Monday, June 20, 2016

The problem with 'crash courses' in design thinking

It is obvious that 'design thinking' as an approach to change has never been more popular than now. Everywhere on the web it is possible to find workshops and courses, and even 'crash courses' that will make anyone understand and appreciate the 'methodology' of design thinking. This is an unfortunate development. No one will be able to think and act as a designer after a 'crash course'. But this is not what I see as the problem with this development. The major issue is that it will lead a large number of people to believe that 'design thinking' is some kind of simplistic step-by-step method that is possible to apply to all kinds of situations and problems. The inevitable consequence will be a large number of people frustrated with what they think is 'design thinking' and they will turn to some other approach with the hope for another quick fix.

There are no quick fixes. There is no simple approach that is possible to understand and learn in a 'crash course'. As with any human approach that has evolved over centuries design is not something that you can 'use'. It is obvious to most people that a 90-minute 'crash course' in the scientific methodology is not going to make it possible to conduct any form of advanced or even useful science. "Crash courses' may have their place and a role to play, but it is a way that will make it possible to "take away some of the basic principles of Design Thinking and start to adapt them into your personal and professional routines".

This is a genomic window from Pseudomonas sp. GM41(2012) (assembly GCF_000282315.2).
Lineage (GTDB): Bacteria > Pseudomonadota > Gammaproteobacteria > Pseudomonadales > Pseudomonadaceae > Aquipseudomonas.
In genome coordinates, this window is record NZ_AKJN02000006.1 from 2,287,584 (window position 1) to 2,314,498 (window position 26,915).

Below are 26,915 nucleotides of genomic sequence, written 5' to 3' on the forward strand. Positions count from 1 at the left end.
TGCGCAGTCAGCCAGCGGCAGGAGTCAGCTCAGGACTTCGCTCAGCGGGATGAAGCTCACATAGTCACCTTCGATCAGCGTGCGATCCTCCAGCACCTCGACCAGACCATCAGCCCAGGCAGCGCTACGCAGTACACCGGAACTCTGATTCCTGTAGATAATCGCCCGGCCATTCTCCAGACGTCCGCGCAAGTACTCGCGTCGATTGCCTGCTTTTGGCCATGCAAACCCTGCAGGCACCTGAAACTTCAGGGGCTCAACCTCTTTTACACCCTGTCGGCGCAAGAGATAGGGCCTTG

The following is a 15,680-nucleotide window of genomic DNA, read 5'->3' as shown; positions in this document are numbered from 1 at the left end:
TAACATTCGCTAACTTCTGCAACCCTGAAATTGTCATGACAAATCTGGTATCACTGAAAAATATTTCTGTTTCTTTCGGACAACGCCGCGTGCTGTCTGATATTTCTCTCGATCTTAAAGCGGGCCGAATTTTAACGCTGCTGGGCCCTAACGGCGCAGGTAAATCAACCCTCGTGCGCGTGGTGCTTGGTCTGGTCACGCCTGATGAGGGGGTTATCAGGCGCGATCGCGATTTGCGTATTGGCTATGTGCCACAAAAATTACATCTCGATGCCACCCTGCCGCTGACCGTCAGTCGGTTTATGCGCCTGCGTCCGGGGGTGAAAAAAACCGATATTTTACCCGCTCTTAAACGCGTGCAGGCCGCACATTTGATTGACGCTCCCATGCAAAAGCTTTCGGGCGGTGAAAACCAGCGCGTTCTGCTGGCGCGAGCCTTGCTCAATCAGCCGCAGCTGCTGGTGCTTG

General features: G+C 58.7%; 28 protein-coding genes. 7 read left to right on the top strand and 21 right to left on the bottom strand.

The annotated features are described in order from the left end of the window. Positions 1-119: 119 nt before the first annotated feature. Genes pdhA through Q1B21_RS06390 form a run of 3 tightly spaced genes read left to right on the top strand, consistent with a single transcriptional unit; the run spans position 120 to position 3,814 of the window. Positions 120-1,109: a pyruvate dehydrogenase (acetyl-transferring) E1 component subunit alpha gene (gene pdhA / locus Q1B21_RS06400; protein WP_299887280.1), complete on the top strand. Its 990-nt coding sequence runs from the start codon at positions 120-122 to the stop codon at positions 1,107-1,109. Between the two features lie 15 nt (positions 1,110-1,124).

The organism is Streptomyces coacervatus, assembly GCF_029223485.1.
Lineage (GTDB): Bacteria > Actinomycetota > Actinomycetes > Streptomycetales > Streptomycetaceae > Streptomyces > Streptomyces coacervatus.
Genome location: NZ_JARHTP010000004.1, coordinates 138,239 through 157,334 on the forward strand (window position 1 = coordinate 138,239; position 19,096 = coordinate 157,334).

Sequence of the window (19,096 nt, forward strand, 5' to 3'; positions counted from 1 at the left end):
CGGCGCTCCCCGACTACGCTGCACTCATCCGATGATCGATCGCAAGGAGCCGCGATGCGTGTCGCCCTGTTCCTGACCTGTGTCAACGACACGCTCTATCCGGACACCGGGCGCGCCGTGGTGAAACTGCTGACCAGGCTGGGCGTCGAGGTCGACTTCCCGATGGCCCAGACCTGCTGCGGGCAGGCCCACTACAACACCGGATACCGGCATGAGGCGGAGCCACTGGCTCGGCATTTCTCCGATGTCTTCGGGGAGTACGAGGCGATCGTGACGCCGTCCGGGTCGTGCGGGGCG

Design thinking can of course be learned. But it takes time, training and practice. And instead of 'learning' a stepwise methodology, a 'crash course' may be a way to introduce the foundational ideas behind design as an approach in a way that makes it possible to understand what it is, how it differs from other approaches and what it takes to actually perform design thinking. However, this requires maybe a bit more by those who offer these courses than what is the case today.

Workshops on designerly thinking and doing...again

I have added a page, see navigation bar, where I have added a bit more information about my plans for some workshops. Again, if you are interested and want to know more, or have ideas for me, just email me.

Thursday, June 16, 2016

Conversational Agents and Personal Assistants--some thoughts

In a recent FastCompany article, Mark Sullivan writes about the "AI personal assistant wars". The main point of the article is how Apple as a company is (or is not) well positioned to compete in the new emerging landscape of conversational agents and personal assistants (or whatever the final term for this type of thing will be).

One of the main messages in the article is that we are leaving the 'app' paradigm and moving towards, what Microsoft CEO Nadella calls, the age of the 'bot'. In the article he is quoted saying that 'Bots are the new apps'.

These bots are supposed to create a new layer on top of existing applications and services and guide and support users by being the 'person' that can find the right information or service. As a user you are supposed to just talk to your bot as you would to a real person assistant or butler (which is another term used).